While at the rehab program, Spears says she was given no privacy, and not even given a door for her room. "They watched me change every day — naked – morning, noon and night," she said. "My body – I had no privacy door for my room. I gave eight vials of blood a week."

One of the most alarming revelations from Spears' testimony was her claim that despite how she wants another child, her conservatorship isn't allowing her to remove her IUD, which prevents her from getting pregnant. 

"I was told right now in the conservatorship, I'm not able to get married or have a baby," Spears said. "I have an IUD inside of myself right now so I don't get pregnant. I wanted to take the IUD out so I could start trying to have another baby. But this so-called team won't let me go to the doctor to take it out because they don't want me to have . . . any more children."

According to Spears, despite how her social media and other media appearances have presented a facade that she's "OK and happy," this image is "a lie." 

"I've been in denial," she said. "I've been in shock. I am traumatized.. . . . But now I'm telling you the truth, OK? I'm not happy. I can't sleep. I'm so angry it's insane. And I'm depressed. I cry every day."

Spears also cleared the air about her family situation, and her frustrations with the control her father has exercised over her life for the past 13 years. "I would honestly like to sue my family, to be totally honest with you," she said. "I also would like to be able to share my story with the world, and what they did to me, instead of it being a hush-hush secret to benefit all of them."

In particular, at one point in Spears' testimony, she criticized her father for enjoying the power he held over her. "The control he had over someone as powerful as me — he loved the control to hurt his own daughter 100,000%," she said. "He loved it."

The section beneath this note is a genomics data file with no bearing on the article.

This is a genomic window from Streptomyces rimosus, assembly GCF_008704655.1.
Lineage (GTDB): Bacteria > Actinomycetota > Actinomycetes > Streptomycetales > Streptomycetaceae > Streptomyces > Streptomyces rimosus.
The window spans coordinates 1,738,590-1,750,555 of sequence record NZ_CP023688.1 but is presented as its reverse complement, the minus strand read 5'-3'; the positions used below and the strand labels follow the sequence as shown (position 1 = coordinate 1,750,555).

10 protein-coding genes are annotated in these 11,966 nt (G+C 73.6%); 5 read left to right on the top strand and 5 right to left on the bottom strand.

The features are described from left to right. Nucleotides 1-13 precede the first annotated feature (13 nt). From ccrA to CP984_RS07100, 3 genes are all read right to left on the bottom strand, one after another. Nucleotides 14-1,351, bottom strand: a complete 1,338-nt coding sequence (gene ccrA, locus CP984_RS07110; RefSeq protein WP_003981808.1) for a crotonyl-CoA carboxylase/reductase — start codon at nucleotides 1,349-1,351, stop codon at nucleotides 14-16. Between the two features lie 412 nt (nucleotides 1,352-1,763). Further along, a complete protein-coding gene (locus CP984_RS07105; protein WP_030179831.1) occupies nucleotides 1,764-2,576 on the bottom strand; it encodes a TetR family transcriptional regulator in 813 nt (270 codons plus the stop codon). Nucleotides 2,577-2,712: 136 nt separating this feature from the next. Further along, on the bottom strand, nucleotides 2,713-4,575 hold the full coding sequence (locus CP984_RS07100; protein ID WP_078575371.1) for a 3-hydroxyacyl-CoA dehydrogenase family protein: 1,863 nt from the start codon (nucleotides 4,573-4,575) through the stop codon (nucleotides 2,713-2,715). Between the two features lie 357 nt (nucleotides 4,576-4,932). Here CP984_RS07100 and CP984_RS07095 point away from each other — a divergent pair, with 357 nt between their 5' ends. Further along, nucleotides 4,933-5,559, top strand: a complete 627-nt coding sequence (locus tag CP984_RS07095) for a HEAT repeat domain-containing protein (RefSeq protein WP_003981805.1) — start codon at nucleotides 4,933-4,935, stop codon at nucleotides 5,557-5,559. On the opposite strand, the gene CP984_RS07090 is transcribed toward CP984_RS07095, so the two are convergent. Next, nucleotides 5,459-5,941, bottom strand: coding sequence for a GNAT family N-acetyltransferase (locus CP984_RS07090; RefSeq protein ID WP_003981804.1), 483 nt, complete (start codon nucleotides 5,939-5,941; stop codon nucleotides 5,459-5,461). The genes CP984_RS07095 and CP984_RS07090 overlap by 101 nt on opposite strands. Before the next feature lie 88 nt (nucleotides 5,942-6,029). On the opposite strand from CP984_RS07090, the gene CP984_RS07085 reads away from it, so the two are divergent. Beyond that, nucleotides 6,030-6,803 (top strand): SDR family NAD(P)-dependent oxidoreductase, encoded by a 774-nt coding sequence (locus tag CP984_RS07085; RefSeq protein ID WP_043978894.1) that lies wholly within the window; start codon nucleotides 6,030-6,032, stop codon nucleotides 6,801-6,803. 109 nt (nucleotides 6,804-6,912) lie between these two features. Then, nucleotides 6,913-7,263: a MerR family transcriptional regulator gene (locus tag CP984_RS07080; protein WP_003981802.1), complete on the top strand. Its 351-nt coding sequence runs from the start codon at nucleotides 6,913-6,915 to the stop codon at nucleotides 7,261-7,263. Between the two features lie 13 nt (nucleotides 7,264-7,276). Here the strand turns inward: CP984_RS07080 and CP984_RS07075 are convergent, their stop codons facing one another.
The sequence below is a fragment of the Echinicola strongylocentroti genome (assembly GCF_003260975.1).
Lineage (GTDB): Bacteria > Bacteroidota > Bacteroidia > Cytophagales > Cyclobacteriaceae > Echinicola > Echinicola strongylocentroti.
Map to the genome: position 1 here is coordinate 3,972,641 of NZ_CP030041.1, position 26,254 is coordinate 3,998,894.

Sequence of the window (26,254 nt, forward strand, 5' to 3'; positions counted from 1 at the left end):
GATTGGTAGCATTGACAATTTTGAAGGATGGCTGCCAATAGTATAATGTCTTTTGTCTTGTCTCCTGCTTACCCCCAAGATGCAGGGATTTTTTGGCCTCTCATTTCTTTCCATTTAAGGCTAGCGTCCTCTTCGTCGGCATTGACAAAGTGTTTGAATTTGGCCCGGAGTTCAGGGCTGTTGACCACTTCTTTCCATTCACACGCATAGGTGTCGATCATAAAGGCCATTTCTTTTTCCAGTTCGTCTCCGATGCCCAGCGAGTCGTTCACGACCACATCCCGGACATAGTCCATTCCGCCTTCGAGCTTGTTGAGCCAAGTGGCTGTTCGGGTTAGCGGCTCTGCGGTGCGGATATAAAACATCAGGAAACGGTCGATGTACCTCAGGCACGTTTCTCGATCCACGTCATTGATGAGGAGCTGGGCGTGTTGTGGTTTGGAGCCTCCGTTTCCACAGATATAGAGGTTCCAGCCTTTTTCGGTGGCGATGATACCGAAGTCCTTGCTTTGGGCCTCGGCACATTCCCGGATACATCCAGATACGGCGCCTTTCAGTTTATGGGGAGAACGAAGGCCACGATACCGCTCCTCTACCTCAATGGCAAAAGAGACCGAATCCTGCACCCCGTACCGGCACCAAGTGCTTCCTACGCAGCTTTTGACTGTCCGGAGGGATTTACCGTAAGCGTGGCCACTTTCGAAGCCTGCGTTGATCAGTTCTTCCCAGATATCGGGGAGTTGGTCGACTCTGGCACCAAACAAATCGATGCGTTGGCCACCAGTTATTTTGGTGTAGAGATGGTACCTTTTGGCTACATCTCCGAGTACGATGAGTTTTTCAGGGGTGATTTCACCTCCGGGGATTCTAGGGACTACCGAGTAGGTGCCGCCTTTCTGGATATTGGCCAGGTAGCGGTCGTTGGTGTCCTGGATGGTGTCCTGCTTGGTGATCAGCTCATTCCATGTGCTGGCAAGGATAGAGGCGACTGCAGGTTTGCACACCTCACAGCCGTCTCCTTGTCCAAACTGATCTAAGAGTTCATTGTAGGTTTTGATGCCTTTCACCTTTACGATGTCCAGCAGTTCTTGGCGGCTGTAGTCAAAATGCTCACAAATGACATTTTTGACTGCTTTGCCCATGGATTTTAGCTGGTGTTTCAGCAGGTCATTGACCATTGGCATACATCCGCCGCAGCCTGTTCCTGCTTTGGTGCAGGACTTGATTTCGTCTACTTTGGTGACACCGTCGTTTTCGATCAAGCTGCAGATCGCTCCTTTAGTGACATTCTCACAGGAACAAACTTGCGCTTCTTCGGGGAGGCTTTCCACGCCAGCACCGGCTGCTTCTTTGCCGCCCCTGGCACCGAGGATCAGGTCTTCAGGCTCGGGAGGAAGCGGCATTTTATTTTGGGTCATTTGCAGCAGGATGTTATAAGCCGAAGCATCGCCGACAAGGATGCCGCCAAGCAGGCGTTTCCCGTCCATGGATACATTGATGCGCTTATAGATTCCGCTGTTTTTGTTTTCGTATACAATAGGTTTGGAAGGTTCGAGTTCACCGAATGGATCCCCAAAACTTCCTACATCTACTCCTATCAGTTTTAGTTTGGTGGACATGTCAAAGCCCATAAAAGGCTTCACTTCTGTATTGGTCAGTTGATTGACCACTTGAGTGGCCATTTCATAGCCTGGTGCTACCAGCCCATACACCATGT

And while Spears petitioned earlier this year for Jodi Montgomery, an experienced conservator and professional care manager, to take over her conservatorship full-time after Montgomery temporarily filled the role in September 2019, on Wednesday, she said that "even Jodi is starting to kind of take it too far with me.

"They have me going to therapy twice a week and a psychiatrist. I've never in the past . . . had to see a therapist more than once a week," Spears said. "It takes too much out of me going to this man I don't know."

In addition to #FreeBritney mega-fans who protested in Los Angeles Wednesday, other celebrities and activists, from Spears' ex-boyfriend Justin Timberlake, to Planned Parenthood President Alexis McGill Johnson, and even Piers Morgan, have expressed support for Spears to be free from the conservatorship. 

"We stand in solidarity with Britney and all women who face reproductive coercion," McGill Johnson said in a statement. "Your reproductive health is your own – and no one should make decisions about it for you. Every person should have the ability to make their own decisions about their bodies and exercise bodily autonomy."

The next step in Spears' legal battle for freedom from her conservatorship is an upcoming hearing on July 14.


Kylie Cheung

Kylie Cheung is a staff writer at Salon covering culture. She is also the author of "A Woman's Place," a collection of feminist essays. You can follow her work on Twitter @kylietcheung.